Last September, I shared at Indiana Outdoors about an Indianapolis park not far from my home, Pogue’s Run Art and Nature Park. At the time I was most interested in the egret I’d seen most of the summer while driving home in the evenings, but I discovered this morning that this park holds some hidden secrets.
Pogue’s Run is a small creek that winds it’s way from approximately Arlington High School on North Arlington Ave, through the east side of Indianapolis and Arsenal Tech High School, to downtown. The creek disappears into an underground pipe and flows under both Bankers Life Fieldhouse (home of the Pacers) and Lucas Oil Stadium (home of the Colts) before emptying into the White River. It is named for George Pogue, a blacksmith and one of the first white settlers of Marion County. His disappearance in 1821 is one of the enduring mysteries of Indianapolis.
The park is not initially welcoming. First, it is hard to find. There are no signs on Emerson Avenue or 21st Street directing the visitor to the park. (Hint: go north on Dequincy Street from 21st and be careful of the tracks.) Further, the park is hemmed in between I-70 and 2 active railways. Noise and litter are constant problems.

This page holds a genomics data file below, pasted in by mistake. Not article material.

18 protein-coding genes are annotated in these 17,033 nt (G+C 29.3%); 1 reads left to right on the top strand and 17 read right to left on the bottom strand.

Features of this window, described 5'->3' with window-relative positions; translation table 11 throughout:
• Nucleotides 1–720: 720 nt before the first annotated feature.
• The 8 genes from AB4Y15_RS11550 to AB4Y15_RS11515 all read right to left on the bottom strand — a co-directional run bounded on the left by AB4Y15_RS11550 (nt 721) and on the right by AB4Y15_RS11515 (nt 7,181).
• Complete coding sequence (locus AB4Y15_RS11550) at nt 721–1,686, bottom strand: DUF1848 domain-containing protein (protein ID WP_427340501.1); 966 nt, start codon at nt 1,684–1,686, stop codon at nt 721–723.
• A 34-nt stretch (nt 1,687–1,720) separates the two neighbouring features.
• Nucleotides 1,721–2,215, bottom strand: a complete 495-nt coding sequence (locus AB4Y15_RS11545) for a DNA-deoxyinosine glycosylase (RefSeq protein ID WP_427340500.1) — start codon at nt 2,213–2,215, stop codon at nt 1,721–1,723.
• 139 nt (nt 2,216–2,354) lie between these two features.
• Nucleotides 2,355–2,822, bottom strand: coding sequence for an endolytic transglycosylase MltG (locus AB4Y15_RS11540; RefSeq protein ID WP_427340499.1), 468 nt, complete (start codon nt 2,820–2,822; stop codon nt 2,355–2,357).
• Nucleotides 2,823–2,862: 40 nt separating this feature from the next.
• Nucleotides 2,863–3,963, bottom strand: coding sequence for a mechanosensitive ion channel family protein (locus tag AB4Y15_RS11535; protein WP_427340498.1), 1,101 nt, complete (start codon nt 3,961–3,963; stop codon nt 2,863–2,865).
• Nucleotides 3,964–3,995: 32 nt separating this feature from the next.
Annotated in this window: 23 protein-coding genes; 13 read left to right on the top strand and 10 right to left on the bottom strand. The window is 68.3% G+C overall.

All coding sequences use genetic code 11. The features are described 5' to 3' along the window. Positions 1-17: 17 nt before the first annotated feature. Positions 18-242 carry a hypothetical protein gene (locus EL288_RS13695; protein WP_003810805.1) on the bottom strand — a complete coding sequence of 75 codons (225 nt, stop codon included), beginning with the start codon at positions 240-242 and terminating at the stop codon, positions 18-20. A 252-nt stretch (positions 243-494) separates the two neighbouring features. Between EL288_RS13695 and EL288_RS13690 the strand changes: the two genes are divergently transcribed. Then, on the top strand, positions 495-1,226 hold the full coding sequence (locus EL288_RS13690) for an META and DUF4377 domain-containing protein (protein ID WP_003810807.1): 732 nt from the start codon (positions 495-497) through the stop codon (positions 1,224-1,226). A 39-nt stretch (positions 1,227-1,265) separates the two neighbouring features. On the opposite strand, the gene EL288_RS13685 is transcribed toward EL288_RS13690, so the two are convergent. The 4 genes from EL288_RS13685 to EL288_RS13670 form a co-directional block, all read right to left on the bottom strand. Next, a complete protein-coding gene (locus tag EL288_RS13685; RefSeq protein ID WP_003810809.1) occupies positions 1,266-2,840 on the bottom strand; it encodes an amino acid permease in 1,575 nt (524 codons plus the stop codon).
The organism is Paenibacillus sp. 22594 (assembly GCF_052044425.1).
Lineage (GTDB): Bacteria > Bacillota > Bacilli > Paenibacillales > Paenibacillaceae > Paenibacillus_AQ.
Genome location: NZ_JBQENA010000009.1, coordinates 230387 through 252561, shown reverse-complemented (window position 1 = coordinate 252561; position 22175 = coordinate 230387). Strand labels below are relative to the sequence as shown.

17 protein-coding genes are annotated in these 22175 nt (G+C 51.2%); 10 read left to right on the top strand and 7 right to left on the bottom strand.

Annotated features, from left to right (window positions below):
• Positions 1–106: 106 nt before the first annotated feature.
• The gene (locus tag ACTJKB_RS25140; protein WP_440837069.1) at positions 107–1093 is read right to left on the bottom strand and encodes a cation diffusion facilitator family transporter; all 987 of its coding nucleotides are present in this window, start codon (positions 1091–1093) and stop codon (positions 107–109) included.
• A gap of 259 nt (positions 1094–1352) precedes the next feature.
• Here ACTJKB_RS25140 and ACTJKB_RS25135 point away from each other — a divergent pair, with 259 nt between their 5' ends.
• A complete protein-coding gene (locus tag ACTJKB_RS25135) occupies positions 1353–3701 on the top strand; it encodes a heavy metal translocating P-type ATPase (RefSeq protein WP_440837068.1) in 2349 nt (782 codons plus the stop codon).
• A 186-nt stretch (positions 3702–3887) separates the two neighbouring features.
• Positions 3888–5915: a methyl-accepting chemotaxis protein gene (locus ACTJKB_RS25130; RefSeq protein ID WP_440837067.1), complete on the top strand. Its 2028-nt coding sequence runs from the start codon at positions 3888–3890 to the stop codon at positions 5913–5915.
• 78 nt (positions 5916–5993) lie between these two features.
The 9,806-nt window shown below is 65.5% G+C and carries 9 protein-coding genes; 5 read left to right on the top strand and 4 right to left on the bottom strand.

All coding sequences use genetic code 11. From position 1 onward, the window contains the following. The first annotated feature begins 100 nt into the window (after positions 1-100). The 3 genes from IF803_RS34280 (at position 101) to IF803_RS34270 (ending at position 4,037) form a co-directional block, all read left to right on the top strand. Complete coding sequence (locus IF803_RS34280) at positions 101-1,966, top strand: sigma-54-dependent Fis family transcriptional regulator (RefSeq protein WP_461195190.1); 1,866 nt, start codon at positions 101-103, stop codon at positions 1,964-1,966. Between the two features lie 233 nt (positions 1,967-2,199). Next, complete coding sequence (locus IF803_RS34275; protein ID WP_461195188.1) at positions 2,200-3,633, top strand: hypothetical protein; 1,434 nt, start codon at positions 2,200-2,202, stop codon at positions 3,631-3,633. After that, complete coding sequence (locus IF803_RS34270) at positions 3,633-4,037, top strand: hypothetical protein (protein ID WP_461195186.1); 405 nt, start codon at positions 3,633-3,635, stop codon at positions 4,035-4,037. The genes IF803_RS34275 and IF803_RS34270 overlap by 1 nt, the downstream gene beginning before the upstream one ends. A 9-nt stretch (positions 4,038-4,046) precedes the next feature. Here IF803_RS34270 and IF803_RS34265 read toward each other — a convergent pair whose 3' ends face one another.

However, if you DO find the park’s spacious parking lot, and venture further than the first pond, you’ll find many surprises. First, the park’s wetlands are a terrific place for watching wildlife. Geese, ducks, and red-winged blackbirds are ubiquitous in any Hoosier wetland, but the park also supports herons, egrets, turtles, and a beaver lodge. It’s also featured in the Indy Birding Trail.
Second, the park was developed in conjunction with the Herron School of Art and Design, now a part of IUPUI. The students developed public art pieces, many of which double as places to sit as you watch the animals of the wetland.
Third, there are approximately two miles of crushed stone trails. I was on foot today, but it looks like a really nice place for cycling. The Indy Greenways plan calls for creating Pogue’s Run Trail, a greenway connecting Pogue’s Run park with Brookside and Spade’s parks down stream and maybe even into downtown’s Cultural Trail and the north-side’s Monon Trail.
Finally, one of the bordering railways crosses Pogue’s Run on an picturesque wooden trestle bridge.